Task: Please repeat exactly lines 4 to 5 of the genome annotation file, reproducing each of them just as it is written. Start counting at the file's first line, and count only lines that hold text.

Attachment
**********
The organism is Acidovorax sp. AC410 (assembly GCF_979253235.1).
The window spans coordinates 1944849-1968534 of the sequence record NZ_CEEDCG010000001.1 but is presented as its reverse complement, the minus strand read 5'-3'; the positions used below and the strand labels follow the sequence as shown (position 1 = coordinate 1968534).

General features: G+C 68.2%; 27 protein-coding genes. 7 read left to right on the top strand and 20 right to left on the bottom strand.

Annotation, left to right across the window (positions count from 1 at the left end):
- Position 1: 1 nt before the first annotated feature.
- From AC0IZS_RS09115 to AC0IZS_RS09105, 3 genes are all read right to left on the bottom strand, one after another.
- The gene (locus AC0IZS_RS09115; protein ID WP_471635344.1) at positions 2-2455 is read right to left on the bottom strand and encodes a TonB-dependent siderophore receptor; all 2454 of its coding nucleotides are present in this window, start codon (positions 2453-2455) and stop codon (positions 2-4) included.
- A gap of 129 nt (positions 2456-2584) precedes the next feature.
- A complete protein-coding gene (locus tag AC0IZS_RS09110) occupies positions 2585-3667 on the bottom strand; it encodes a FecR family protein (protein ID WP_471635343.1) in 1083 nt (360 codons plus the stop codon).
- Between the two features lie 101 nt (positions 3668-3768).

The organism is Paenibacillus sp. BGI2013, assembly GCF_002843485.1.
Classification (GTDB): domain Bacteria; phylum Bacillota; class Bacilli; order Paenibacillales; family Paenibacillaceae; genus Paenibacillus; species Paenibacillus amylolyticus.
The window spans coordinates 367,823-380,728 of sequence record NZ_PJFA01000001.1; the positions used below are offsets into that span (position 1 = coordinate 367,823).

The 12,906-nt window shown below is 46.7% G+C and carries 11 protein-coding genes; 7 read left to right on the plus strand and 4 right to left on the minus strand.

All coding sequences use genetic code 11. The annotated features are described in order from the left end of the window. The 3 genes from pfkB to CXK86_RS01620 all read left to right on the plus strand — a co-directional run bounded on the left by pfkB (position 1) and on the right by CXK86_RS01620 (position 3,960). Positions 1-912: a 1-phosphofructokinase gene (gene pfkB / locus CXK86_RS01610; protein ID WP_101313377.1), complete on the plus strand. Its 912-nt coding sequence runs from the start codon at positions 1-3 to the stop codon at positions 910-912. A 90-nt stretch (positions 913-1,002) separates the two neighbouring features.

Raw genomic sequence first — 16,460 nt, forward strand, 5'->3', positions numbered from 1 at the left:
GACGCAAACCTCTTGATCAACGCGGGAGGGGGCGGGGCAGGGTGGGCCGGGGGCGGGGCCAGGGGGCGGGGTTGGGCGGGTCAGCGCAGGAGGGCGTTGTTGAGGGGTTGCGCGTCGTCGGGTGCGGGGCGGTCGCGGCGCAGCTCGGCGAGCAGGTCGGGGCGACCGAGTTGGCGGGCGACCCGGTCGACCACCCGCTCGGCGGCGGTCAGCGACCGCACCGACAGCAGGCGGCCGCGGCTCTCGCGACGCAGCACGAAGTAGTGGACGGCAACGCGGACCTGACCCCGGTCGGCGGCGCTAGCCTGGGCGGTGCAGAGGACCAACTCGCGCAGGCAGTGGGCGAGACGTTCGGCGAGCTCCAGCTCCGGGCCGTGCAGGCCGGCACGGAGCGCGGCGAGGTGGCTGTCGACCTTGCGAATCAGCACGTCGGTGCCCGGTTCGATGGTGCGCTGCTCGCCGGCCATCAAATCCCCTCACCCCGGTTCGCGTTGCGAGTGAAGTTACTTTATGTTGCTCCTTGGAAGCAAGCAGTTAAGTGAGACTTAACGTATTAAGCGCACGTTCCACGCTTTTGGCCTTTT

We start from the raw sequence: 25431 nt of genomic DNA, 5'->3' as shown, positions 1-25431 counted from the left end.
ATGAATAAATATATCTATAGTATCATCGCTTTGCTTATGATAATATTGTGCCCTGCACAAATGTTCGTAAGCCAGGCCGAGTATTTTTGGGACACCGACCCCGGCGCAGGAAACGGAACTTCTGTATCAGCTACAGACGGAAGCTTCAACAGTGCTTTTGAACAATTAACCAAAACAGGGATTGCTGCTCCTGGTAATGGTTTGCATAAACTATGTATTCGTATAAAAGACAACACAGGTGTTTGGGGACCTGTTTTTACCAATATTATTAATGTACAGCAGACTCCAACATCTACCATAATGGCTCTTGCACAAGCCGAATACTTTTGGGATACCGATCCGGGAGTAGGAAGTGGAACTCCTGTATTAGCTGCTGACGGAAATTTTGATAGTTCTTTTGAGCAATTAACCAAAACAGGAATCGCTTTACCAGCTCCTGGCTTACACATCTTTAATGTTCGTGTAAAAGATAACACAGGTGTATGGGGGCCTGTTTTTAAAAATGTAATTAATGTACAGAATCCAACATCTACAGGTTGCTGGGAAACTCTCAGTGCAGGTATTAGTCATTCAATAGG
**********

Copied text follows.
Annotation, left to right across the window (positions count from 1 at the left end):
- Position 1: 1 nt before the first annotated feature.